Matters of Public Importance - TAFE
09 May 2018
I am so grateful to have the opportunity to talk on this matter of public importance today. In fact I am absolutely amazed that those opposite are even seeking to go down this path because their record is completely abysmal when it comes to TAFE. It has been an unmitigated disaster, so much so that in this reference they have had to pad it out with road and rail projects, schools and hospitals, support for Victorians living with a disability, and family violence. They have had to pad it out with a whole bunch of other topics because most of them do not think that they can get 15 minutes out of talking about their record on TAFE. Why? Because it is absolutely terrible. There are 151 000 fewer students annually enrolled in government-subsidised training here in Victoria since they came to government. There are 151 000 fewer students on your watch per year.
From the outset I want to say that this side of the house supports well-resourced public education. We support the resourcing of public providers no matter what lies those opposite tell. If we want some context — and I notice that the Minister for Education, the Deputy Premier, who put up this motion, has scurried out of the house, because he does not actually want to hear the reality of his record — if the education minister wants to know why TAFE is doing it tough, he just needs to turn and have a word to the person who sits next to him, the Leader of the House, who with John Brumby back in 2009 was the architect of these reforms that opened TAFE up to a contestable marketplace. That is the record of those opposite. That is why TAFE is struggling.
Ms Thomas interjected.
The SPEAKER — Order! The member for Macedon, come to order!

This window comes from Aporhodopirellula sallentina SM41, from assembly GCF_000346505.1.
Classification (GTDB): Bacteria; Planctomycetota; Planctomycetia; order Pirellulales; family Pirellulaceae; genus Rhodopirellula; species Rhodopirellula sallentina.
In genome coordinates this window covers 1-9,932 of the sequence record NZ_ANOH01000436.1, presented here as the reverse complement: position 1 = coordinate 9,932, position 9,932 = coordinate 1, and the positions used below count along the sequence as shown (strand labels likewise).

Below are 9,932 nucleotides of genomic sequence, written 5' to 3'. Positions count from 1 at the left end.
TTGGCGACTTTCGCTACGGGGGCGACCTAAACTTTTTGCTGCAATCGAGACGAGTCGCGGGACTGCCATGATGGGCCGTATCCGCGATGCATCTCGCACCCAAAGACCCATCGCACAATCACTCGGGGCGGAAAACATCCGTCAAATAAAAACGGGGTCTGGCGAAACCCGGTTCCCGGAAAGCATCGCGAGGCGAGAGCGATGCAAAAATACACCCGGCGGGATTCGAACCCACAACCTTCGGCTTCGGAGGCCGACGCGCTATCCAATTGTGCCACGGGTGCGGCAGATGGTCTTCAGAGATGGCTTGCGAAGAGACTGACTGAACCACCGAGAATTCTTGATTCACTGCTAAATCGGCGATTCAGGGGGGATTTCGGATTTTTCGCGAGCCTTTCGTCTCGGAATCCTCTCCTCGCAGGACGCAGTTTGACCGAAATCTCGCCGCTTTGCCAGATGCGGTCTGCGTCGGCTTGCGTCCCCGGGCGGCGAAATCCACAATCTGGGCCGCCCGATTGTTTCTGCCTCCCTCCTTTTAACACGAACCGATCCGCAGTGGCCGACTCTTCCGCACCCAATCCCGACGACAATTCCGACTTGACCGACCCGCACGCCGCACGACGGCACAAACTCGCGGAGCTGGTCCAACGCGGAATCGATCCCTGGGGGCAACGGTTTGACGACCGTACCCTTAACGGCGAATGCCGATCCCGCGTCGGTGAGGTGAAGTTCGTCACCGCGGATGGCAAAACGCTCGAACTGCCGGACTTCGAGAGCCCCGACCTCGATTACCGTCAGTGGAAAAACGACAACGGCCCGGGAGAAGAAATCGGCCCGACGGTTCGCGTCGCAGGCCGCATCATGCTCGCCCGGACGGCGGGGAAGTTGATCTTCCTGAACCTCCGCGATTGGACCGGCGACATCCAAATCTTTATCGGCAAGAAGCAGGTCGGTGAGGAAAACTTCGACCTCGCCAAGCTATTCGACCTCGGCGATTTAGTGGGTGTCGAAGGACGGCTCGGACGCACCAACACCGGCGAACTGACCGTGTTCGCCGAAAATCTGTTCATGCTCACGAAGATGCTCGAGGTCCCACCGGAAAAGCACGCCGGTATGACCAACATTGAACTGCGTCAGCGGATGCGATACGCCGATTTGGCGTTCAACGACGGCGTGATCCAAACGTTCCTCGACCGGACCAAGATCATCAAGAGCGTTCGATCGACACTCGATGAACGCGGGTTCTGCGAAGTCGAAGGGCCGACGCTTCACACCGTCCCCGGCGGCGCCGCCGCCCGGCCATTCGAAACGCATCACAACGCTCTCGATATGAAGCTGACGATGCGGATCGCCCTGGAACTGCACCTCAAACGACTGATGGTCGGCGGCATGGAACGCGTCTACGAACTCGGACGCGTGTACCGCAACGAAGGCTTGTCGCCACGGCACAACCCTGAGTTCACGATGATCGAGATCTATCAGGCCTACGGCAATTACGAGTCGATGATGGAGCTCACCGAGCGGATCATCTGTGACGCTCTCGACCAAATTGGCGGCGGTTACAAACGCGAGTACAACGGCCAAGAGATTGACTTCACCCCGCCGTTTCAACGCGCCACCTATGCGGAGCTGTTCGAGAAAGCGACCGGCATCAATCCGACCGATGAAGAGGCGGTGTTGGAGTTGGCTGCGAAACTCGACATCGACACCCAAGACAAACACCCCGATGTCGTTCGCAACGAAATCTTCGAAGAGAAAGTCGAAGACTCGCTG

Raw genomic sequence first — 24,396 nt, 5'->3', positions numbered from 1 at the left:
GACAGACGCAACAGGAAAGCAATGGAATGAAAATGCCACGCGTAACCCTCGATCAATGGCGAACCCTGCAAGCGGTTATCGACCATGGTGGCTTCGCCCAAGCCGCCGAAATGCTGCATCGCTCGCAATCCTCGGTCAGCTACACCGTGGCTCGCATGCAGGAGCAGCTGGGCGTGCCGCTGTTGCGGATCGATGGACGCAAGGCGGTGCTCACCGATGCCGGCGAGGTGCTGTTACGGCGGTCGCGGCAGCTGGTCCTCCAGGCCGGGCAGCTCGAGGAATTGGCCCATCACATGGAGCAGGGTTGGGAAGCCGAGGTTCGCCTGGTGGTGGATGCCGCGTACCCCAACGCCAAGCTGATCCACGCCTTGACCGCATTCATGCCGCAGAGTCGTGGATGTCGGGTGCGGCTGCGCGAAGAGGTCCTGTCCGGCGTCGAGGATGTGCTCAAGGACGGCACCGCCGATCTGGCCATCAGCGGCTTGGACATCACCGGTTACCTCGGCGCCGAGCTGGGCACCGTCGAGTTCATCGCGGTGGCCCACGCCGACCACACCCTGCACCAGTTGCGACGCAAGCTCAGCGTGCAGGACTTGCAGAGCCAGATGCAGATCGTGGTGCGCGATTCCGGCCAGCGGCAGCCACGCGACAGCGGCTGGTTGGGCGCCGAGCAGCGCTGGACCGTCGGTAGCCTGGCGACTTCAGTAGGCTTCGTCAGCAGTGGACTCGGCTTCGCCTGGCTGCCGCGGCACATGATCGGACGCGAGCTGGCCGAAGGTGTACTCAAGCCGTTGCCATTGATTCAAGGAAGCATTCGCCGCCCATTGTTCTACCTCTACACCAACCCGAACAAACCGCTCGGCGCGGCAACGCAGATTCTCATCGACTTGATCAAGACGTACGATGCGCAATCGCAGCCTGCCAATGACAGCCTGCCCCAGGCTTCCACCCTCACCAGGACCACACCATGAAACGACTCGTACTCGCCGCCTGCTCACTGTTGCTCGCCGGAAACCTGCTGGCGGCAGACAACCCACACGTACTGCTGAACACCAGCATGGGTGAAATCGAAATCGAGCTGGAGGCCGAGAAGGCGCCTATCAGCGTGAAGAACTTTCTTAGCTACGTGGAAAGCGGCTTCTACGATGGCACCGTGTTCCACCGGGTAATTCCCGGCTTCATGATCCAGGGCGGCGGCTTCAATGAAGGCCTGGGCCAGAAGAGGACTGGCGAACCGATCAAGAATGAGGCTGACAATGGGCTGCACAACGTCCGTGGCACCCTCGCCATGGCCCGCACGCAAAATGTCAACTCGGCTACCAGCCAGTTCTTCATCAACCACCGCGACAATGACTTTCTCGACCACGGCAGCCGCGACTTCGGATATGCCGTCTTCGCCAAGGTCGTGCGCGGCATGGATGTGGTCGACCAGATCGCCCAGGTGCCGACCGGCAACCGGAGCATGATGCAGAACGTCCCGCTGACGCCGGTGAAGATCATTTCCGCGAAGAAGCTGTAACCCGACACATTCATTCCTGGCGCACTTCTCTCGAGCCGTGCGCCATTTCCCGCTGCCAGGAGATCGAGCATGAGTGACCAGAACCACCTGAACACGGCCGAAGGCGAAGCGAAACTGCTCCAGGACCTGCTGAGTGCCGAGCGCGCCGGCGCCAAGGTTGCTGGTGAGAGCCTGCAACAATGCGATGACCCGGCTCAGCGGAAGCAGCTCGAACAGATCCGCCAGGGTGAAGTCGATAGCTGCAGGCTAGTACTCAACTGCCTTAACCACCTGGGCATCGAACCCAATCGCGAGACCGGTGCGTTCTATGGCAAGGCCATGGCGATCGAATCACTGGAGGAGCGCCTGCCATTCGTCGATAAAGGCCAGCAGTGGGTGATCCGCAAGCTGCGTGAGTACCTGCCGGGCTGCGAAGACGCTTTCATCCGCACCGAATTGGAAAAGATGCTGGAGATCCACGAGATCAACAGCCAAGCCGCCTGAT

Ms RYAN — It is not due to anything on this side of the house. It is because of those 2009 reforms, where you guys opened TAFE up to a completely contestable market. That is the reality, and that is your record. If you want any proof of that, if you want any proof of just how embarrassed those opposite are of their record on TAFE, then these reports right here are evidence. These are the annual reports from the TAFE sector. When were they tabled? They were tabled on budget day, under the cover of the budget, when, 'There's nothing to see here'. If these reports showed a good story, do you think they would have been tabled on budget day, when no other story in the state gets a run? Of course not. They could have tabled them on a quiet news day, when they could boast about their results in training, but they are too embarrassed to do that, so they snuck them out on budget day. And look at them all go quiet now.
Why don't we have a look at some of these reports. Those opposite, here is some advice for you: these annual reports contain something called 'Notes to the financial statements'. Look up 2.1; it is very instructive. You will find that the vast majority of these TAFE institutes are now receiving more money in cash bailouts than they are to train students, because they are in a disastrous financial position under you. Why don't we start with Melbourne Polytechnic — $40 million in contestable funding, $33 million in bailout funding. They have done pretty well actually, but thank God for that $76 million asset revaluation, because that kept them in the black — otherwise they would have had real trouble.
What about Federation Training, an institute that has been totally neglected by those opposite? Seventeen million dollars for student training. How much in government bailout money? Twenty million dollars — and they still turned a $17 million deficit.
What about South West TAFE? They had an outright deficit of $3 million. They received $11.7 million for student training. How much in government bailouts? They received $16.1 million. What about Wodonga TAFE? They received $15.7 million in contestable funding. How much in bailouts? They received $10.2 million. Wodonga have actually done alright because they have got some big federal contracts in defence training.